James Andrew Alspaugh, MD

Professor of Medicine
Professor in Molecular Genetics and Microbiology
Campus mail DUMC Box 102359, 303 Sands Building, Research Drive, Durham, NC 27710
Phone (919) 684-0045
Email address andrew.alspaugh@duke.edu

The focus of my research is to understand the ways in which microorganisms sense and respond to changes in their environment. As microbial pathogens enter the infected host, dramatic genetic and phenotypic events occur that allow these organisms to survive in this harsh environment. We study the model fungal organism Cryptococcus neoformans to define signal transduction pathways associated with systemic fungal diseases. This pathogenic fungus causes lethal infections of the central nervous system in patients with AIDS and other immunological disorders. In addition to being an important pathogen, C. neoformans displays well-characterized and inducible virulence determinants. It is an outstanding system for dissecting the signaling pathways associated with pathogenicity.

The main techniques used in the lab are those of molecular genetics. We are able to readily mutate C. neoformans genes by homologous recombination. Mutant strains with disruptions in targeted genes are then evaluated in vitro for various phenotypes including altered expression of polysaccharide capsule and melanin. The effects of gene disruption on pathogenicity are also evaluated in animal models of cryptococcal disease. Using these techniques, we have identified a novel G-alpha protein/cAMP-dependent signaling pathway associated with mating and pathogenicity.

This research is complemented by the other investigators in the Duke University Mycology Research Unit. The members of this research community are pursuing studies in fungal pathogenesis, identifying novel antifungal drug targets, and studying the ecology of several medically important fungi.

Keywords: Microbial Pathogenesis
Cryptococcus neoformans
Signal transduction
Fungal mating
G proteins

Education and Training

  • Fellow, Infectious Diseases, Duke University School of Medicine, 1995 - 1998
  • Resident, Medicine, Vanderbilt University School of Medicine, 1992 - 1995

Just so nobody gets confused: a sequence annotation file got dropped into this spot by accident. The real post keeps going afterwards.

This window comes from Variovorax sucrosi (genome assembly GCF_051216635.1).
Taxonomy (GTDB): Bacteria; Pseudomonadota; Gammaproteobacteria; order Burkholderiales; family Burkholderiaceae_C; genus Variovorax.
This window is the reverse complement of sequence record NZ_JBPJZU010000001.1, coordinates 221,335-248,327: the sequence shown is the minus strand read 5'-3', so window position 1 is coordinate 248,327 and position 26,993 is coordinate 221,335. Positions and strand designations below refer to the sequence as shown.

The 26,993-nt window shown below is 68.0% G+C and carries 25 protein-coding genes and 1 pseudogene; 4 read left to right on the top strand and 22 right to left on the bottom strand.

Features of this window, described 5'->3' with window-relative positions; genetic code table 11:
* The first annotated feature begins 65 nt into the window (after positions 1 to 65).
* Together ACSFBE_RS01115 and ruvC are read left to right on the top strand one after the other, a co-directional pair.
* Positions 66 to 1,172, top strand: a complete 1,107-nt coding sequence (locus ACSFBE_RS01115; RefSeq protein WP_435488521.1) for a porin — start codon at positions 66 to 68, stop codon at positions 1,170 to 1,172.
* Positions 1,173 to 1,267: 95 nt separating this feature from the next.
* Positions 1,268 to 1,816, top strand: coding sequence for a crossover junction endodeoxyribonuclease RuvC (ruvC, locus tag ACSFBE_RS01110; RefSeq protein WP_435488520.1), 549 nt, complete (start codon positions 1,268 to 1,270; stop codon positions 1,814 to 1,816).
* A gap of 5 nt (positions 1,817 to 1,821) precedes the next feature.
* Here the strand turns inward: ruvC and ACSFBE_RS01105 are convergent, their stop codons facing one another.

• Intern, Medicine, Vanderbilt University School of Medicine, 1991 - 1992
  • M.D., Duke University, 1991

Publications

Alspaugh, JA. "Cocaine-associated chest pain: a case of aortic dissection." J Tenn Med Assoc 88, no. 7 (July 1995): 271-.

PMID
7658692
Scholars@Duke

Jirjis, JN, and Alspaugh, JA. ""Cold, cold heart": a case of severe hypothermia." J Tenn Med Assoc 88, no. 5 (May 1995): 189-192.

PMID
7603065
Scholars@Duke

Alspaugh, JA. "A patient with end-stage renal disease and a neck mass." J Tenn Med Assoc 88, no. 2 (February 1995): 60-61.

PMID
7861783
Scholars@Duke

Alspaugh, JA. "The varied manifestations of disseminated gonococcal infection." J Tenn Med Assoc 87, no. 11 (November 1994): 479-480.

PMID
7983864
Scholars@Duke

GRANGER, DL, BOOCKVAR, KS, POSTON, RM, KURLANDER, RJ, ALSPAUGH, JA, and HIBBS, JB. "ROLE OF NITROGEN-OXIDES IN HOST-DEFENSE AGAINST INTRACELLULAR PATHOGENS." 1993.

Scholars@Duke

Alspaugh, JA, and Granger, DL. "Inhibition of Cryptococcus neoformans replication by nitrogen oxides supports the role of these molecules as effectors of macrophage-mediated cytostasis." Infect Immun 59, no. 7 (July 1991): 2291-2296.

PMID
2050398
Scholars@Duke

GRANGER, DL, ALSPAUGH, JA, CAMERON, ML, and HIBBS, JB. "ROLE OF MACROPHAGE NITROGEN OXIDATION METABOLISM AS AN ANTIMICROBIAL HOST DEFENSE-MECHANISM." 1991.

Scholars@Duke

Skrzynia, C, Binninger, DM, Alspaugh, JA, and Pukkila, PJ. "Molecular characterization of TRP1, a gene coding for tryptophan synthetase in the basidiomycete Coprinus cinereus." Gene 81, no. 1 (September 1, 1989): 73-82.

PMID
2806911
Scholars@Duke

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